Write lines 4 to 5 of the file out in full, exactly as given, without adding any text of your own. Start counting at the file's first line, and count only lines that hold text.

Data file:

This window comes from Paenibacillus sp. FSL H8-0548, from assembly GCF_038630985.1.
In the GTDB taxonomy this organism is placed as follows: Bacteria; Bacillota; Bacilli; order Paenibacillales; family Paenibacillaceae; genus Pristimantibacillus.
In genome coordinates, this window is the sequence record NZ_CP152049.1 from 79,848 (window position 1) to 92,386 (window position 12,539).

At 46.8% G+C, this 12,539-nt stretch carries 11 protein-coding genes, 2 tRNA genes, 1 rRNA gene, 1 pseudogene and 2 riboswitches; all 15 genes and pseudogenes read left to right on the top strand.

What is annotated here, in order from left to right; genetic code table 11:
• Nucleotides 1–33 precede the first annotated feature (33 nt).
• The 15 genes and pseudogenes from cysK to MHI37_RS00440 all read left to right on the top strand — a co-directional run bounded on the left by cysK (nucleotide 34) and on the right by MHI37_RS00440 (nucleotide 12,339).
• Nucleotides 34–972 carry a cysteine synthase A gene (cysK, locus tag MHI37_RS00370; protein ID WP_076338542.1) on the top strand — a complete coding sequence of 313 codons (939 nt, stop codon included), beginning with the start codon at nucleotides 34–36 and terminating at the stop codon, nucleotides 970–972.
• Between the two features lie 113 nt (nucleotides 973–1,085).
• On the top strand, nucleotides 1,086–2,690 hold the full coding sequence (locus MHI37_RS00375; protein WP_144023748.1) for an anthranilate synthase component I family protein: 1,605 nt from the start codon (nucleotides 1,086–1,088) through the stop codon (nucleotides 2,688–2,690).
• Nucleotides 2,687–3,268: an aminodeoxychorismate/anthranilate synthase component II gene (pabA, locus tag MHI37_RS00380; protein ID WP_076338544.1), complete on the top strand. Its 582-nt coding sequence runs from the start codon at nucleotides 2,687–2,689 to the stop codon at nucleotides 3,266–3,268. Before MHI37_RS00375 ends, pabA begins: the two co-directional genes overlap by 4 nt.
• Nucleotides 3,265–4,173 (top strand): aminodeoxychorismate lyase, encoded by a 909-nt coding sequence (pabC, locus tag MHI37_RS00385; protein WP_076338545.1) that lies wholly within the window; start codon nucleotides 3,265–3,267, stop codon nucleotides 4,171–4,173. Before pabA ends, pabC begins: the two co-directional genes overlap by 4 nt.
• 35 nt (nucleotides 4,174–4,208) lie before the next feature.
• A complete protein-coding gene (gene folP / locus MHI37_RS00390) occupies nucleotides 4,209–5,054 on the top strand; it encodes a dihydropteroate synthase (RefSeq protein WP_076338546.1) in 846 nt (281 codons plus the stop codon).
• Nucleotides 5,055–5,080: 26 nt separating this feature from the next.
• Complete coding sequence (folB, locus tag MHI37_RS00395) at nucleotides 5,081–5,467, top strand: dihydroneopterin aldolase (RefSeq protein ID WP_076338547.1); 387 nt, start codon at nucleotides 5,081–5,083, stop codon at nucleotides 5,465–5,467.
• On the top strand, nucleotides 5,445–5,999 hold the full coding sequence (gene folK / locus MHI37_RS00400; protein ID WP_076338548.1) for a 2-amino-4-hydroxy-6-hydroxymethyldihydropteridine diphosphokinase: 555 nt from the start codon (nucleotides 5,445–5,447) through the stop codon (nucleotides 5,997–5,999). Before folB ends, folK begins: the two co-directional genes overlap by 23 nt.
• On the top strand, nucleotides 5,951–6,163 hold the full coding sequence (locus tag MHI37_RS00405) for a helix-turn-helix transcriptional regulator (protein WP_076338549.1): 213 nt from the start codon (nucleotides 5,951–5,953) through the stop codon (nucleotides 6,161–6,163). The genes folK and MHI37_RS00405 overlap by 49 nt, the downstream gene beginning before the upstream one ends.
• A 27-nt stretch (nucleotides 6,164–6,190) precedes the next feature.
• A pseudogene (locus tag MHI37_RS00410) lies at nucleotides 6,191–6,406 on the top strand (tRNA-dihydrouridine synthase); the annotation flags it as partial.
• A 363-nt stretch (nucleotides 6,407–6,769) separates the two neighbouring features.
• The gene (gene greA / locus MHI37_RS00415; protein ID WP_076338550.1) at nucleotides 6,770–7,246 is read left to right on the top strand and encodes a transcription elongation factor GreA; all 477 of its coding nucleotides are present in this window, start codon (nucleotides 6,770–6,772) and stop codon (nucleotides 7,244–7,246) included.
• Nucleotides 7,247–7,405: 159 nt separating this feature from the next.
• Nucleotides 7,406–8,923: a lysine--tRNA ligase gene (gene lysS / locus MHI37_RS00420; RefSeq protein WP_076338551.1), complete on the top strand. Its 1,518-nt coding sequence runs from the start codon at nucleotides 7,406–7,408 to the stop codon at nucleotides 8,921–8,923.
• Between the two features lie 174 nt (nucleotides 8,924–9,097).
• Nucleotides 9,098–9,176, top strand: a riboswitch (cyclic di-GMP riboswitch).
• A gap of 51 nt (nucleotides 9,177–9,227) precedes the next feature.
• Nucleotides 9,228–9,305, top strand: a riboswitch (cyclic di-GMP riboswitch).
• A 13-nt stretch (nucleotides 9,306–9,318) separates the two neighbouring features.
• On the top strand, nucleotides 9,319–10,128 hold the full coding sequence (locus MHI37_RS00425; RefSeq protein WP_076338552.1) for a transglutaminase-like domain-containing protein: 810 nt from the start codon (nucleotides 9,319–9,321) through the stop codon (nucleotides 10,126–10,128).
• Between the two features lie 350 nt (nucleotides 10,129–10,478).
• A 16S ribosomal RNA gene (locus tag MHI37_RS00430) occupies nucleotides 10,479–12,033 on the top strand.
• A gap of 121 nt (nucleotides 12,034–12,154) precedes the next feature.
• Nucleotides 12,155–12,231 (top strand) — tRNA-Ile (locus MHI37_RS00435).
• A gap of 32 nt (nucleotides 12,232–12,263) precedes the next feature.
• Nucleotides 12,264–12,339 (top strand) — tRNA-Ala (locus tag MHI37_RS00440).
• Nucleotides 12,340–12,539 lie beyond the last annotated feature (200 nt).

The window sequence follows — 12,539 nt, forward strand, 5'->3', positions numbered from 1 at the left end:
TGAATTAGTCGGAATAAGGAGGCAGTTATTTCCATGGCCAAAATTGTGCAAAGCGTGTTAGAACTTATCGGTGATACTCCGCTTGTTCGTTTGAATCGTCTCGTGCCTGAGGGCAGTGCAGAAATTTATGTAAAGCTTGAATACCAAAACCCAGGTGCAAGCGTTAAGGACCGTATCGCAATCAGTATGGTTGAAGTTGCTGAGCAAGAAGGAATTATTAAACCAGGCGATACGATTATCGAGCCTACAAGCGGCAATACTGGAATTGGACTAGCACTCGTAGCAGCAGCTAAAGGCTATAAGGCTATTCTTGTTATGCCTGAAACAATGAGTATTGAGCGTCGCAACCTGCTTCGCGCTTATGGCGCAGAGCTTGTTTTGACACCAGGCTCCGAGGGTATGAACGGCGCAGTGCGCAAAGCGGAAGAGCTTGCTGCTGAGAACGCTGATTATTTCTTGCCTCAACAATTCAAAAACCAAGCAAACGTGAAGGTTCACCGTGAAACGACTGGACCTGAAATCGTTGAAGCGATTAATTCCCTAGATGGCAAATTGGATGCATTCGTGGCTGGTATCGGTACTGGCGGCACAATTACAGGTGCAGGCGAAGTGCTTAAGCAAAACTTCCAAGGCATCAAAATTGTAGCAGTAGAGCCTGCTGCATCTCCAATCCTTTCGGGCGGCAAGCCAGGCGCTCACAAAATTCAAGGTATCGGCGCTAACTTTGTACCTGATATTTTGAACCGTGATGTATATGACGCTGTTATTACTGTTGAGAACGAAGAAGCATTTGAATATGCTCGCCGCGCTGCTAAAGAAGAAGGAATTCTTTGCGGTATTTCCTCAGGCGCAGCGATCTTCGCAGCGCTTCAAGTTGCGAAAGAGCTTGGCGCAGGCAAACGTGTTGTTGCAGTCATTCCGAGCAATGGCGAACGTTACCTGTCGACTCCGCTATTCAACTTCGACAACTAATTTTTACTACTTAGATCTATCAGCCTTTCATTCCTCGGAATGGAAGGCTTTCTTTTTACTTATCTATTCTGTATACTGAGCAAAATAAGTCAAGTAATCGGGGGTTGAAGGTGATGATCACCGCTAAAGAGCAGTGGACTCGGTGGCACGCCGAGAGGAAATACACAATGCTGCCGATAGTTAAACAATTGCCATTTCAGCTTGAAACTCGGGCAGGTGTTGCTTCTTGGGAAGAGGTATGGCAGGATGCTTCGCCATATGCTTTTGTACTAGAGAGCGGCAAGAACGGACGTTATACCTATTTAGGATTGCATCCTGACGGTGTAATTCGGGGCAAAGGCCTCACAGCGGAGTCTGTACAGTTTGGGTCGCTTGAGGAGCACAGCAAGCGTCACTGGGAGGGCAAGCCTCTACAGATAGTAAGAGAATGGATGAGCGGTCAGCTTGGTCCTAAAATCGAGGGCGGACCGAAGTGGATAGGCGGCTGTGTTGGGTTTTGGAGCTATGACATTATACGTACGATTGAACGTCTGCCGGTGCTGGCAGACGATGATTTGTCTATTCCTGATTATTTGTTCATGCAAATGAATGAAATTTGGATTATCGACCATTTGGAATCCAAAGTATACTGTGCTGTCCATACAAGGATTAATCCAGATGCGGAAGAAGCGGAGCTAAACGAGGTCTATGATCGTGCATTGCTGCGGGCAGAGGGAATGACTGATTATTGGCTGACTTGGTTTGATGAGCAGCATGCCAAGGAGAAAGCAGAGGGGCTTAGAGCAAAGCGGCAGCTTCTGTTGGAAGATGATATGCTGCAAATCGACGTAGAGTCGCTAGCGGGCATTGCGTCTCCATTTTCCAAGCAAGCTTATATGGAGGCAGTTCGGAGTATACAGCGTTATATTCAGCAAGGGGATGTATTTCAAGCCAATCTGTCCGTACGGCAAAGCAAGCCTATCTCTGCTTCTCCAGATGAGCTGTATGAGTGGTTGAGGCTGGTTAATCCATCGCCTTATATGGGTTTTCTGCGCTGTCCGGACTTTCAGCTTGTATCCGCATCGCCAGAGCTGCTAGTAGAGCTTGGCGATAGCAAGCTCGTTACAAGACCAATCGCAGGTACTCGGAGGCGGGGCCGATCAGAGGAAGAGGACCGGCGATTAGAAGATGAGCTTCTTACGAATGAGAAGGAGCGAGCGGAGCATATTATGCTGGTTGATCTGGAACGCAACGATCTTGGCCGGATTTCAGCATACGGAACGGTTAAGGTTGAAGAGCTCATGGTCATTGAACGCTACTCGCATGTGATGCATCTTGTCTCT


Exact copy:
At 46.8% G+C, this 12,539-nt stretch carries 11 protein-coding genes, 2 tRNA genes, 1 rRNA gene, 1 pseudogene and 2 riboswitches; all 15 genes and pseudogenes read left to right on the top strand.

What is annotated here, in order from left to right; genetic code table 11: